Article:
City Paper is not for tourists
Remember that homeless bill that the New York Times editorial board slammed as inhumane? The one that every nonprofit in the District condemned? The residency-requirement bill that the city’s CFO stated would produce zero cost savings? Tomorrow, Ward 6 Councilmember Tommy Wells is going to put it up for a vote. Just in time for hypothermia season.
Today, Mayor-Elect Vincent Gray got a letter urging that he vote against the bill. The letter was signed by:
Ayuda, Bread for the City, Capital Area Food Bank, Capital Area Immigrants’ Rights Coalition, Covenant House Washington, DC Alliance of Youth Advocates, DC Coalition Against Domestic Violence, DC Fiscal Policy Institute, D.C. Hunger Solutions, DC Jobs Council, DC Women’s Agenda, District Alliance for Safe Housing, Domestic Violence Legal Empowerment and Appleas Project, Gray Panthers of Metropolitan Washington, Homeless Children’s Playtime Project, Legal Aid Society of the District of Columbia, LIFT-DC, Mary’s Center for Maternal and Child Care Inc., Miriam’s Kitchen, National Law Center on Homelessness & Poverty, Positive Force DC, Quality Trust for Individuals with Disabilities, So Others Might Eat (SOME), Survivors and Advocates for Empowerment (SAFE) Inc., Thrive DC, University Legal Services, The Washington Legal Clinic for the Homeless, We Are Family, Wider Opportunities for Women, the Women’s Collective, Women’s Committee of 100, Women Empowered Against Violence Inc., and two professors from Catholic University.
Wells may want to reach out to these folks if he wants to keep his progressive membership card. The letter and much more after the jump.
The basic issues with the bill involve the residency requirement for services and the legislation’s allowing for the possibility of more communal-style shelter. While the bill makes some exemptions (victims of domestic violence, for example), it still potentially puts families at risk. It also doesn’t make clear how victims of domestic violence or, say, human trafficking, would show proof). The bill will give homeless families a three-day grace period to prove they are District residents.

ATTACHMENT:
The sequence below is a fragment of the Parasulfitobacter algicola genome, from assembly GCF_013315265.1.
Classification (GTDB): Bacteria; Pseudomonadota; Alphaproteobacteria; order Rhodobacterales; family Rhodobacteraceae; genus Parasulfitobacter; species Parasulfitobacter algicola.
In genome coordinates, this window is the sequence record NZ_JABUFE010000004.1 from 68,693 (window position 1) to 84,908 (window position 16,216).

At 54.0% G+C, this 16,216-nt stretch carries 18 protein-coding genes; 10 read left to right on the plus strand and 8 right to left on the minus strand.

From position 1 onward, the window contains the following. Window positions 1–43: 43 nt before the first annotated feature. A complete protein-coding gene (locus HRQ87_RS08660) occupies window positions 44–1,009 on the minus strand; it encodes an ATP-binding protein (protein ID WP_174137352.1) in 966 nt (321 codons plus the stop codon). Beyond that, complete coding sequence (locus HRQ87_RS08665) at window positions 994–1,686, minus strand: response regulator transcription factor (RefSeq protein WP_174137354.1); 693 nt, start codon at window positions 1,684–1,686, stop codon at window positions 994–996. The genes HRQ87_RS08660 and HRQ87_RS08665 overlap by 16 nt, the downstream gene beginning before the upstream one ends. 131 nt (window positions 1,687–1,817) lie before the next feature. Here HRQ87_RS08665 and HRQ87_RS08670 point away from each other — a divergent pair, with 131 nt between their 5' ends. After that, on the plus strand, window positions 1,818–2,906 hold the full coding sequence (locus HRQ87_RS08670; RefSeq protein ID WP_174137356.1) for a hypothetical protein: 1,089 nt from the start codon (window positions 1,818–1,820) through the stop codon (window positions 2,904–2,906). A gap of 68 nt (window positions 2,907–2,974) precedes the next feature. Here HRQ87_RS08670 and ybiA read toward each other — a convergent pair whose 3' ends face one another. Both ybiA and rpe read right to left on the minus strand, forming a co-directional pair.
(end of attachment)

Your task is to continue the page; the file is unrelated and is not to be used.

It is unclear what happens if they fail to cut through D.C.’s red tape in time (one of the ways a family can prove they are District residents: they can provide a lease). What is clear? District workers are going to be stuck hassling homeless families to show some I.D. And if they don’t show it, it’s going to fall on District workers to show those families the door.
The bill as written would also authorize the mayor to loosen regulations on family shelters. Currently, families can only stay in apartment-style shelter. The bill would allow the mayor to place them in non-apartment dwellings. But the bill calls for the alternative placement to be “private rooms.” There’s nothing in the bill that says how many families would be put in these private rooms. One family per room? Six? It’s unclear whether cramming families in say, D.C. General’s cafeteria would now be totally legal. In fact, the bill would basically legitimize D.C. General as a shelter when it was never meant to be one, when even Wells thinks its a dumping ground.
The letter to Gray states:
“Rather than taking this short-sighted approach, any concerns that non-residents may be taking away resources from DC residents should be resolved in a thoughtful, data-driven manner that brings regional partners to the table. Likewise, concerns about DC General being out of compliance with Homeless Services Reform Act (“HSRA”) standards for sheltering families should focus on developing a long-term plan to shelter all families in units that comply with these important standards and meet basic health and safety laws.”
The letter goes on to urge the D.C. council (via the Interagency Council on Homelessness) to actually investigate whether in fact non-residents are gaining access to District shelters, study the movements of homeless residents across state lines, and develop a long-term plan to move the city into compliance with the standards already set for housing homeless families.
And finally, in a fact sheet attached to the letter, the advocates state that so far there is zero proof that non-residents are actually utilizing city shelters. The only evidence provided to the city so far is that non-residents applied for shelter.
Amber Harding, an attorney with the Washington Legal Clinic for the Homeless says all of the attention devoted to the bill takes away from the real issue: the fact that D.C. General is already at capacity.
“Our position is that this is at a time of a severe budget crisis, they are choosing to go forward with a law that will reduce life-saving services to residents while creating zero fiscal savings to the District,” Harding says. “Our concern is that people will not get outreach services, crisis intervention and emergency shelter while they are waiting to overcome bureaucratic hurdles to access emergency services.”